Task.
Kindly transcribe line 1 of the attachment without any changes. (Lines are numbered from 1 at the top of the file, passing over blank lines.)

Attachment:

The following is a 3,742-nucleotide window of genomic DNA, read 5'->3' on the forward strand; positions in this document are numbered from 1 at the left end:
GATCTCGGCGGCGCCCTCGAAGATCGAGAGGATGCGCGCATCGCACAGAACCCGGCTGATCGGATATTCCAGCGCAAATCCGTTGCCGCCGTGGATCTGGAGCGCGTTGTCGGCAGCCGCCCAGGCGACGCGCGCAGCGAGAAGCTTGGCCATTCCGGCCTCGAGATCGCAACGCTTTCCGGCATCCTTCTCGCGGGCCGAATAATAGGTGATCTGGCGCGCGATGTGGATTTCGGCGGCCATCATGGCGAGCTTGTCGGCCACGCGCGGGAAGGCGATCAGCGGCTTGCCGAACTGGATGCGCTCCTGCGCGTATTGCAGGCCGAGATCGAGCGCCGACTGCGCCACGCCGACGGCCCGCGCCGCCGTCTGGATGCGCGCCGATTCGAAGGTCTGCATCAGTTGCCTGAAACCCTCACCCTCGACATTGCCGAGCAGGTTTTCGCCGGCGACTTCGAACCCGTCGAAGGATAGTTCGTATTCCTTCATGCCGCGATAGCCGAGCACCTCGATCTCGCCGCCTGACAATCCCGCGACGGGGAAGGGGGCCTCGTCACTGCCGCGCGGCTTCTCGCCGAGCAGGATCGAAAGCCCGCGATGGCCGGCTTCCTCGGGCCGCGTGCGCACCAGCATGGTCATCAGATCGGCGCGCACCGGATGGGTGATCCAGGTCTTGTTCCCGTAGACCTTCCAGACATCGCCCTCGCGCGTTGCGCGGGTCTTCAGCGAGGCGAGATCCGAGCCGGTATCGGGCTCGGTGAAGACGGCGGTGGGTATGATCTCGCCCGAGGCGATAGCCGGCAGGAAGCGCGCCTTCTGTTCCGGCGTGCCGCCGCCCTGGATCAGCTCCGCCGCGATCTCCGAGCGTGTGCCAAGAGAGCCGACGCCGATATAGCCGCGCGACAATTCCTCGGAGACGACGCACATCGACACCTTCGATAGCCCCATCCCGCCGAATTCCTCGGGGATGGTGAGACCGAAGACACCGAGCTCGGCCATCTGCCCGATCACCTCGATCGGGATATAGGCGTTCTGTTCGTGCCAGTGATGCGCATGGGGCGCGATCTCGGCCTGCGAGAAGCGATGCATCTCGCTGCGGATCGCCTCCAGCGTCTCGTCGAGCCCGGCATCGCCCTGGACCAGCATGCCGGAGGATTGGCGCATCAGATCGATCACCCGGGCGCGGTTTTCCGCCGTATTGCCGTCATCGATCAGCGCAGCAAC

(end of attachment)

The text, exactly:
The following is a 3,742-nucleotide window of genomic DNA, read 5'->3' on the forward strand; positions in this document are numbered from 1 at the left end: